A short story I recently read

The Upstairs People, by Laura van den Berg

Available here. Read it in about 20 minutes.

Analysis:

Thinking about time and structure… 

This story begins in the present – one year after the unnamed narrator’s father died. Then, only three sentences in, we jump back, and the narrator details a strange dream about her father embodied in a dog, which she had the night he died. Then, we jump to two weeks after the dream, and a phone call from a neighbour. The phone call prompts the narrator to give us details about the people who have been living in the flat upstairs for some time with their dog. The story then continues, in the few days following the phone call, interspersed with flashes back to memories, thoughts and events both before and after her father’s death. We never do return to the present.

The dream may or may not be connected to the phone call, and the people upstairs, but the way the narrator links them in her narrative indicates something about her state of mind. For example, she says that it was the dream, rather than the death of her father, that has made her ‘start wondering about all kinds of things.’ There are other clues as to her state of mind, such as looking to her older neighbour to imagine what her own future might hold, and comparing herself to her sister. After the phone call, random memories are recalled, such as the narrator’s father either not remembering things he’s done in the past, or not wanting to talk about them. The fact that the memory is mentioned, again, links it to the post-phone call events. This is a character who has been prompted by grief to consider her life choices, mortality, and loneliness.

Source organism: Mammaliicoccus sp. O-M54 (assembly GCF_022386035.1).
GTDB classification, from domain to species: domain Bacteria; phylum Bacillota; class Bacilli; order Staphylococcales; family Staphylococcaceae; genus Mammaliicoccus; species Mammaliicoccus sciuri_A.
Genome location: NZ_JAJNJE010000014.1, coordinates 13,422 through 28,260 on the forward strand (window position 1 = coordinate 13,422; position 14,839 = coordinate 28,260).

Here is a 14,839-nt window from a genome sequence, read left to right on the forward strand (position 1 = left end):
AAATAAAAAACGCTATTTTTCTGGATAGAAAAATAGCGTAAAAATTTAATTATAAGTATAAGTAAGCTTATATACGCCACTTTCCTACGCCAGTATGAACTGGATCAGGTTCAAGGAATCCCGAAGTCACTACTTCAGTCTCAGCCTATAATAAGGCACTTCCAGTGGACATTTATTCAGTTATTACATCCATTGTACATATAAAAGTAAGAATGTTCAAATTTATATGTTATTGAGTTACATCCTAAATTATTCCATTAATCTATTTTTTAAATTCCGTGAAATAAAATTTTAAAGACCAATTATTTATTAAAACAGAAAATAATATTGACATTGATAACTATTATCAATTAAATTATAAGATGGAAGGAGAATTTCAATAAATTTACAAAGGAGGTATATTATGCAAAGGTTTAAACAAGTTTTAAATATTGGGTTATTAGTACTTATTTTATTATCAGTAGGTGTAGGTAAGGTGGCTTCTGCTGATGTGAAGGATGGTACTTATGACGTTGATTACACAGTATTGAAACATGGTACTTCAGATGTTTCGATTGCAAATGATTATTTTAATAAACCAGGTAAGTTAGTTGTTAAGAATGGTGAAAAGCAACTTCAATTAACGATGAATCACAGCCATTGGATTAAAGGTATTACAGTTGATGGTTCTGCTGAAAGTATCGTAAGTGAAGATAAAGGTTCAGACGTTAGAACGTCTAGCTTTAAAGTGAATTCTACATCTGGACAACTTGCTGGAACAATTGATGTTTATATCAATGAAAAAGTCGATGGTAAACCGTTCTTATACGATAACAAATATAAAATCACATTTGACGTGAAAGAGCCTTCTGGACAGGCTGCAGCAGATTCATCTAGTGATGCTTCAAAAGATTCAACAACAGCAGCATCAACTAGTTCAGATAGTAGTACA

The narrator sometimes speaks to the reader, creating a bond between her and us: ‘I wish I could tell you that…’, ‘How to explain my relationship with my neighbor?’, and ‘That was the thing about being the child who moved away—you missed out on everything, except your own life.’ The language here is perhaps regretful, or melancholic, or full of longing, and she acknowledges that her life may perhaps seem a bit strange to us, the readers.

If we have a bond with the narrator, we trust her, and believe her. So, when she describes a strange scene upstairs, featuring the real estate agent, are we to take this at face value? The fact that the narrator immediately decides there is only one explanation for this scene, makes me doubt her. Or, is this an example of magical realism? Or perhaps the death of her father, the dream, and neighbour’s mention of ghosts, have implanted some strange ideas in the narrator’s head; we see mention of ghosts again as the narrator goes upstairs to the empty apartment: ‘the ghosts of paintings or photographs or whatever the couple had hung there’. I’m not sure how to interpret the scene, but I find the creepiness and ambiguity intriguing.

The story ends with another memory, of an item found in the narrator’s father’s desk, and an epiphany. I’m not sure how to interpret this either; I think the narrator has either found meaning where there is none, or acceptance that ‘no one knows how any of this works’, because she needs to, in order to be able to move on.

The use of time in this story, and the way things are connected through memories, ideas and events, is reminiscent of the way the mind works; the way we as humans need to create narratives in order to explain things, even if they are inexplicable.

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